Mark Taylor was looked upon as an allrounder – a masterful opening batsman, a sharp slip fielder and a very good captain. He was one of the best slip fielders of his era. Standing in the slips to Shane Warne is not an easy job. But Taylor positioned himself in the cordon when Warne and Australia were at their peaks and he took some outstanding catches.
The longest-serving Test captain in the history of the game, Graeme Smith was a prolific catcher in the slips for South Africa. Along with Kallis, he formed a potent pair in the slip cordon. Being well-built and muscular, Smith used his big hands to great effect as he pouched 169 catches in 117 Tests and 105 in ODIs. He was sharp while fielding to the likes of Pollock, Ntini, Steyn and Morne Morkel. Smith has the seventh-highest number of catches in the history of Test cricket.
Not only was Stephen Fleming New Zealand’s most successful captain and one of the best batsmen, he was also their most successful fielder in both Tests as well as ODIs. Soft hands and good hand-eye coordination were some of his fielding attributes. He was a tall guy with a great pair of hands. He is ranked 6th and 5th in the highest number of catches taken by nonkeepers in Tests and ODIs respectively (171 in Tests and 133 in ODIs). He was one of the safest fielders during his time.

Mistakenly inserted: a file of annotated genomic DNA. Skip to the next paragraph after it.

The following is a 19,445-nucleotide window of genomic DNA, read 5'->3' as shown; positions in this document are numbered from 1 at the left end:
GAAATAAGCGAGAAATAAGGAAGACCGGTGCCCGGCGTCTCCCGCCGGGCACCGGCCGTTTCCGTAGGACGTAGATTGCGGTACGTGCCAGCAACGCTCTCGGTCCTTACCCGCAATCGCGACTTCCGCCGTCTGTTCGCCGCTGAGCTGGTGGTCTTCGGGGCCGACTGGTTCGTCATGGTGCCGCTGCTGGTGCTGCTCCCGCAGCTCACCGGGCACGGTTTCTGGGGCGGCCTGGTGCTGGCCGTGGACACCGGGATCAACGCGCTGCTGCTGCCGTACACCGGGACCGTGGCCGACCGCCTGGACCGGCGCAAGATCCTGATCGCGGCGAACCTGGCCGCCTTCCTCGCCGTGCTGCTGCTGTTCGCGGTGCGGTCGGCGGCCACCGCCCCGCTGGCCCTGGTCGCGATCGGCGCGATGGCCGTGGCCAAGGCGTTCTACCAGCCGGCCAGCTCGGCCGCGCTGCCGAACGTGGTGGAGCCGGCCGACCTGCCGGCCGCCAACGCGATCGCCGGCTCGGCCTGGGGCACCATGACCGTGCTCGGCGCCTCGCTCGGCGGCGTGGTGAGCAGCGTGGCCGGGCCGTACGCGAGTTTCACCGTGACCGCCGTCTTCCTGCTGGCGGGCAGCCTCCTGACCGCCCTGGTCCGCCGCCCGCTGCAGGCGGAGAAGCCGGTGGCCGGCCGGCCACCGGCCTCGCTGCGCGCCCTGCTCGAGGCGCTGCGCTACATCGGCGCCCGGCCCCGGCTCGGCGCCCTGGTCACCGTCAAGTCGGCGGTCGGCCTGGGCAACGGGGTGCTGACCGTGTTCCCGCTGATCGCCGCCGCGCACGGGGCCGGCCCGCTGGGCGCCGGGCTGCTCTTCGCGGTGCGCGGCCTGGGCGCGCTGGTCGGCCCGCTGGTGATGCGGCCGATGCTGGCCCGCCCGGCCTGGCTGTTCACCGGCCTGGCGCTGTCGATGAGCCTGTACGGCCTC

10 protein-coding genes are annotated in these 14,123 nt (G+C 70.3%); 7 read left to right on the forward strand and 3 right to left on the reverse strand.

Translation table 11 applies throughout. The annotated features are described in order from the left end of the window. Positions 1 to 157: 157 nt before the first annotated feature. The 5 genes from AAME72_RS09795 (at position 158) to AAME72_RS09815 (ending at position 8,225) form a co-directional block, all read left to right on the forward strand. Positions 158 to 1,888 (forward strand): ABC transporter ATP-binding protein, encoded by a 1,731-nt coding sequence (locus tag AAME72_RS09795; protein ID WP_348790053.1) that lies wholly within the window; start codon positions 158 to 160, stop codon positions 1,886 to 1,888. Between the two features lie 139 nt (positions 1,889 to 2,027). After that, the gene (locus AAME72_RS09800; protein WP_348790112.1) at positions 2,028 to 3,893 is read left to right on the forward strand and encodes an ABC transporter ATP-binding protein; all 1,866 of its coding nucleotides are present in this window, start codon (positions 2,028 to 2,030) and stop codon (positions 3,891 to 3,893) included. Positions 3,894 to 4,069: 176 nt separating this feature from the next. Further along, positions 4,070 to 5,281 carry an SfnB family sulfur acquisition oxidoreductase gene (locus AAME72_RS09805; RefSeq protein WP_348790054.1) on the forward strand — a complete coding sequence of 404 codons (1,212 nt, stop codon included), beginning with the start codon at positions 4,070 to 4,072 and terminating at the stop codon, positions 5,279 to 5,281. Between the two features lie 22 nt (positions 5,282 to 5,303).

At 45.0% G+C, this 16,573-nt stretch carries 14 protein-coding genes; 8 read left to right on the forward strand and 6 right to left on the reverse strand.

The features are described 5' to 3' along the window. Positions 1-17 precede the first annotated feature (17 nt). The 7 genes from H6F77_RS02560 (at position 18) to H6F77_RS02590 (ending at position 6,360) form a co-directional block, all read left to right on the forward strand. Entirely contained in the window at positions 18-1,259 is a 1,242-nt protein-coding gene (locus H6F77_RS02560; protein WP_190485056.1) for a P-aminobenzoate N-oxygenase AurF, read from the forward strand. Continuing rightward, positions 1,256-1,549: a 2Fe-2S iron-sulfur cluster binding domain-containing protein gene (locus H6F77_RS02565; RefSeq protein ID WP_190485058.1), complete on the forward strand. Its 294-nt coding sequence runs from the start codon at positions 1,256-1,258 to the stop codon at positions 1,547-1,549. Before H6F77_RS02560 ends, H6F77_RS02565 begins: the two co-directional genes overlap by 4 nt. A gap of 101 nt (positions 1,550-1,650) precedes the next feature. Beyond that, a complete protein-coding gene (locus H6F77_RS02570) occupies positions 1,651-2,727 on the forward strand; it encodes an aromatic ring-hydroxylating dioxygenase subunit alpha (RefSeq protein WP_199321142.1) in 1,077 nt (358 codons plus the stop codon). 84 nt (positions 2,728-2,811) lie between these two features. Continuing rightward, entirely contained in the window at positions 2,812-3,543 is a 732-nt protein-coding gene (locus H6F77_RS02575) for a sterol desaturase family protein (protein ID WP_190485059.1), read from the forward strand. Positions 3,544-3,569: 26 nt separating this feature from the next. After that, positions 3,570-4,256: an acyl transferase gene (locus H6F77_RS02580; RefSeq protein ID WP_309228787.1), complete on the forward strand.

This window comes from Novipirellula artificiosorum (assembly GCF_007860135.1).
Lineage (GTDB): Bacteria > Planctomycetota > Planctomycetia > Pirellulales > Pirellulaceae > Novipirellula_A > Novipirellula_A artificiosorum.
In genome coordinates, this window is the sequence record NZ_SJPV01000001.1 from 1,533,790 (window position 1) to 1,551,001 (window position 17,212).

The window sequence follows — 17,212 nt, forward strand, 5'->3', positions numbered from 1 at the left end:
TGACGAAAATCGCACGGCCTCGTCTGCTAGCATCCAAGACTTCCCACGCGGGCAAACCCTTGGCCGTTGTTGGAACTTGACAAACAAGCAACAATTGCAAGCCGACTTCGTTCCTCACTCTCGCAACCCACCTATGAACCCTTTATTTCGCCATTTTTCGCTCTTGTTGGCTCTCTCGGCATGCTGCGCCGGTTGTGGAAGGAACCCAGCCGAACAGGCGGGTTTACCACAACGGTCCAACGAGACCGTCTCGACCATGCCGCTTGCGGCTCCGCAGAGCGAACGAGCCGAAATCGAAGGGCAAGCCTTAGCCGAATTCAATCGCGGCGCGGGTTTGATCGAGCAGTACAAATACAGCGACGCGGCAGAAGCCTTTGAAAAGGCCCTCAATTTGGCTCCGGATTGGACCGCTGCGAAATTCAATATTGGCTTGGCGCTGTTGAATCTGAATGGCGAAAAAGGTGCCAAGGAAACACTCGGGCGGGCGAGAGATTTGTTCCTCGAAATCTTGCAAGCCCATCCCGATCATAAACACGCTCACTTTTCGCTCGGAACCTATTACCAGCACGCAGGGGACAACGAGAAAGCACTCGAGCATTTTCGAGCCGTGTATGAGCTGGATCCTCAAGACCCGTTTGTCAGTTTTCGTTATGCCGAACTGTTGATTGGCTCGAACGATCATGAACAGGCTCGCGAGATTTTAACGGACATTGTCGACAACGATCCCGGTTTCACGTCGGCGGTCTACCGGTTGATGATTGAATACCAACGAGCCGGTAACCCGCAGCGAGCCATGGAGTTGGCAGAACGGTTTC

Statistically the greatest captain of all time, Ricky Ponting has also taken 4th highest and 2nd highest number of catches in Tests and ODIs respectively (196 in Tests and 160 in ODIs). With a total of 364 catches across formats, Ponting is easily the most successful fielders to have played for Australia (based on the number of catches). He was an uncompromising player who set high standards in the field. Second slip in Tests and backward point in limited-overs were his trademark positions. It was very difficult to get past Ponting especially when he stands in the slips. Thus, he is certainly one of the best slip fielders to have played the game.
Rahul Dravid is one of the most classical players to have played the game. He exuded class in whatever he did – batting, keeping or fielding. Since he kept wickets in his early days, slip fielding wasn’t a very difficult job for him. But still, the way he fielded in the slip cordon was a treat to watch. He had excellent reflexes and great concentration. His exploits in the slips are no mean feat. He has the most number of catches by a non-keeper in Test history – 210. He is one of five players (ranked 4th) who’ve taken more than 300 catches in all forms of cricket.
The best slip fielder of all time has to be the younger of the Waugh twins – Mark. He used to make slip catching look ridiculously simple. Graham Gooch described him as ‘the greatest natural catcher’. You would hardly see anything go past the younger Waugh as he was so accurate and focused. His position in the slips never changed for the entire duration of his career. Along with Mark Taylor, Shane Warne and Ricky Ponting, he completed a formidable slip cordon. Waugh took 181 catches in a 128-Test match career. However, it was not the number of catches he took, but the number of catches that went down or past him. He hardly dropped any. The only instance of him dropping catches was in his final Test series against Pakistan where he dropped three on the bounce. But apart from that, you could never spot him dropping a catch and thus, is the greatest slip fielder to have played the game.